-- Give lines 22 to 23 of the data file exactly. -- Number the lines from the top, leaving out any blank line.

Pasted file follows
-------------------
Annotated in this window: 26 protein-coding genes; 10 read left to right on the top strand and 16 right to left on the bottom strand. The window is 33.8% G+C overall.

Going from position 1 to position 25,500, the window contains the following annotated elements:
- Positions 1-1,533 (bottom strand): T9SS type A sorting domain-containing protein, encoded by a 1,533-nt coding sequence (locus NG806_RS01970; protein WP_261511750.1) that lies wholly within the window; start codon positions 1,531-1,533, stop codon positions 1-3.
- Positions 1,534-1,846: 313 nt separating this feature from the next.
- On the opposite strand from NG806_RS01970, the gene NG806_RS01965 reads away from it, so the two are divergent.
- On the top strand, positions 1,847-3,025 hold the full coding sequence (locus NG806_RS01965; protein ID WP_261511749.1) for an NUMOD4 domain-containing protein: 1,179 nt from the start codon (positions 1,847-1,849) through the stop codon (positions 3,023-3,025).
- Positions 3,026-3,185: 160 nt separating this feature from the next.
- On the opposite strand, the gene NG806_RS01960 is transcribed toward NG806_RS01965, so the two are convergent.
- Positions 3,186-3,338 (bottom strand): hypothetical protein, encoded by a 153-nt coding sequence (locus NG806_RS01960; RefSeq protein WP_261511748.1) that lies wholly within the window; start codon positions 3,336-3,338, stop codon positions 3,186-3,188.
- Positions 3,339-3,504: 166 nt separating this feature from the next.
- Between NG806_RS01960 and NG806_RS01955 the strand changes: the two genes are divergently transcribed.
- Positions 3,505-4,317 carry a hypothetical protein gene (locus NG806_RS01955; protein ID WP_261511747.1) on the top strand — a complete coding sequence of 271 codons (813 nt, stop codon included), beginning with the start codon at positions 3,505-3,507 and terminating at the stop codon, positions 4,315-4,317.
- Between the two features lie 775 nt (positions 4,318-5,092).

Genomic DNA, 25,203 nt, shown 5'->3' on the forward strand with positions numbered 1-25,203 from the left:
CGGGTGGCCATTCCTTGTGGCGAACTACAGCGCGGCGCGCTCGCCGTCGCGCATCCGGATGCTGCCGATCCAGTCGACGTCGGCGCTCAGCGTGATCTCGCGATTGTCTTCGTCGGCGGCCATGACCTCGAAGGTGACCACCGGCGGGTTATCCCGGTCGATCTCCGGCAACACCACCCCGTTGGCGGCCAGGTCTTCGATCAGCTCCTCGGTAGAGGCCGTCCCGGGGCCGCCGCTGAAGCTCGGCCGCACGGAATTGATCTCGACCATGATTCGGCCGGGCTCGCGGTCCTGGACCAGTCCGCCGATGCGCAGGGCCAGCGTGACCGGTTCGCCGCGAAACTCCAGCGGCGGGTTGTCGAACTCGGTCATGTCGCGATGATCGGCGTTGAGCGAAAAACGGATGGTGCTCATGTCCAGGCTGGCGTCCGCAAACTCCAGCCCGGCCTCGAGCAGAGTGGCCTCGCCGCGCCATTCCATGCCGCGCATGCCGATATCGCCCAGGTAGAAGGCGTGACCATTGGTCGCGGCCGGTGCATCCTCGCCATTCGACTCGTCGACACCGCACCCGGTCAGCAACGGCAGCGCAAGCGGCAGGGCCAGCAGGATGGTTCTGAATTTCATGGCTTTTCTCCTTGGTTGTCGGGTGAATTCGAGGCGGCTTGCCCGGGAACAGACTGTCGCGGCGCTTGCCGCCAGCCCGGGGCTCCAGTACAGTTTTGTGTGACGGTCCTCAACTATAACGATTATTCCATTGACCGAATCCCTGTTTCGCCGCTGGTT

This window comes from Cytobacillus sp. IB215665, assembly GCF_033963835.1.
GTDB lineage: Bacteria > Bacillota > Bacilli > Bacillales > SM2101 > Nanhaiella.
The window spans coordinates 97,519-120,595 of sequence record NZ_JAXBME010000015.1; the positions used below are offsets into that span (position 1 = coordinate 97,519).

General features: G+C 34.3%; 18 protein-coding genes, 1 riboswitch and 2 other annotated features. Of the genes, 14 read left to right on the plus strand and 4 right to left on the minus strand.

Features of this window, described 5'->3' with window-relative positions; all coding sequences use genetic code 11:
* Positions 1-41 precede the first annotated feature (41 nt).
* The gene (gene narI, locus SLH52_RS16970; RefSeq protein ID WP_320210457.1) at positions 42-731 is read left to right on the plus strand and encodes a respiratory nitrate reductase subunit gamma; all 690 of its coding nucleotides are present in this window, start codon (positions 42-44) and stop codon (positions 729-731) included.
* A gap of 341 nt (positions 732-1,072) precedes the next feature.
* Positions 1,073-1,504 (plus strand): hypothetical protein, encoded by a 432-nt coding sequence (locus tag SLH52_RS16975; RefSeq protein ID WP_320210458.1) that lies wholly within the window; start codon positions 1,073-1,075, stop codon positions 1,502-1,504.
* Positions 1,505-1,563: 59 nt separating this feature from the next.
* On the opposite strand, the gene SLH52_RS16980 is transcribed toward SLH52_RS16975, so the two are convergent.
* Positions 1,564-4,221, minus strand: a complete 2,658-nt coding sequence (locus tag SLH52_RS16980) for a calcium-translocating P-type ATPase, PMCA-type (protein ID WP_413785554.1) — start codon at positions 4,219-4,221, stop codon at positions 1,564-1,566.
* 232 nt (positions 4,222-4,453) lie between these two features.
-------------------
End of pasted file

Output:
* The gene (gene narI, locus SLH52_RS16970; RefSeq protein ID WP_320210457.1) at positions 42-731 is read left to right on the plus strand and encodes a respiratory nitrate reductase subunit gamma; all 690 of its coding nucleotides are present in this window, start codon (positions 42-44) and stop codon (positions 729-731) included.
* A gap of 341 nt (positions 732-1,072) precedes the next feature.